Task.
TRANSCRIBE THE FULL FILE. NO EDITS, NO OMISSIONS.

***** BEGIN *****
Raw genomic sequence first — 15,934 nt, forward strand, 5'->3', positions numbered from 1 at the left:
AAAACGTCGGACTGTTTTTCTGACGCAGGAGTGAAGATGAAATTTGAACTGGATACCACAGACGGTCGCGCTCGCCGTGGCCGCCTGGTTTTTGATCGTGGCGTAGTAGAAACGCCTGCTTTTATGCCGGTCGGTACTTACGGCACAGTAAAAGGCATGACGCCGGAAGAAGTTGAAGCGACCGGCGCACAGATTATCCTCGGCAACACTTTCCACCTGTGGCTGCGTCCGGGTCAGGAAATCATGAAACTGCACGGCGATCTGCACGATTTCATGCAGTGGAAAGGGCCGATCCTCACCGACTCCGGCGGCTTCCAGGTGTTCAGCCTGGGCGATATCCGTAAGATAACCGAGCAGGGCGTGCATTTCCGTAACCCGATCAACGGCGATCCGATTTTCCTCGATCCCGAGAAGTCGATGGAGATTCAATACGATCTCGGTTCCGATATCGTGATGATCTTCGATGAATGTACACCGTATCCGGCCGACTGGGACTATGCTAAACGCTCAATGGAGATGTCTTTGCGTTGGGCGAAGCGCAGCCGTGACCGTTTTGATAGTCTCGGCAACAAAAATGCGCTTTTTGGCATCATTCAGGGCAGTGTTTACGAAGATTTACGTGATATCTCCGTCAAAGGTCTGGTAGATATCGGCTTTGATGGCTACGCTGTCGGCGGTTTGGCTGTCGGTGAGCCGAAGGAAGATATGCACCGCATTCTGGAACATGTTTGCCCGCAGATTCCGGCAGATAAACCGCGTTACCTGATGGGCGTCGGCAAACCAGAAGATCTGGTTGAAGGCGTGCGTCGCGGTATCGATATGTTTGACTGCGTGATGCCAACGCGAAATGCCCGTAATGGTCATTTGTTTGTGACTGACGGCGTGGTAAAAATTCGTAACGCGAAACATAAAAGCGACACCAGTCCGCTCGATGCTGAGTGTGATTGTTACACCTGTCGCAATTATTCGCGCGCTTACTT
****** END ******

Raw genomic sequence first — 15,934 nt, forward strand, 5'->3', positions numbered from 1 at the left:
AAAACGTCGGACTGTTTTTCTGACGCAGGAGTGAAGATGAAATTTGAACTGGATACCACAGACGGTCGCGCTCGCCGTGGCCGCCTGGTTTTTGATCGTGGCGTAGTAGAAACGCCTGCTTTTATGCCGGTCGGTACTTACGGCACAGTAAAAGGCATGACGCCGGAAGAAGTTGAAGCGACCGGCGCACAGATTATCCTCGGCAACACTTTCCACCTGTGGCTGCGTCCGGGTCAGGAAATCATGAAACTGCACGGCGATCTGCACGATTTCATGCAGTGGAAAGGGCCGATCCTCACCGACTCCGGCGGCTTCCAGGTGTTCAGCCTGGGCGATATCCGTAAGATAACCGAGCAGGGCGTGCATTTCCGTAACCCGATCAACGGCGATCCGATTTTCCTCGATCCCGAGAAGTCGATGGAGATTCAATACGATCTCGGTTCCGATATCGTGATGATCTTCGATGAATGTACACCGTATCCGGCCGACTGGGACTATGCTAAACGCTCAATGGAGATGTCTTTGCGTTGGGCGAAGCGCAGCCGTGACCGTTTTGATAGTCTCGGCAACAAAAATGCGCTTTTTGGCATCATTCAGGGCAGTGTTTACGAAGATTTACGTGATATCTCCGTCAAAGGTCTGGTAGATATCGGCTTTGATGGCTACGCTGTCGGCGGTTTGGCTGTCGGTGAGCCGAAGGAAGATATGCACCGCATTCTGGAACATGTTTGCCCGCAGATTCCGGCAGATAAACCGCGTTACCTGATGGGCGTCGGCAAACCAGAAGATCTGGTTGAAGGCGTGCGTCGCGGTATCGATATGTTTGACTGCGTGATGCCAACGCGAAATGCCCGTAATGGTCATTTGTTTGTGACTGACGGCGTGGTAAAAATTCGTAACGCGAAACATAAAAGCGACACCAGTCCGCTCGATGCTGAGTGTGATTGTTACACCTGTCGCAATTATTCGCGCGCTTACTT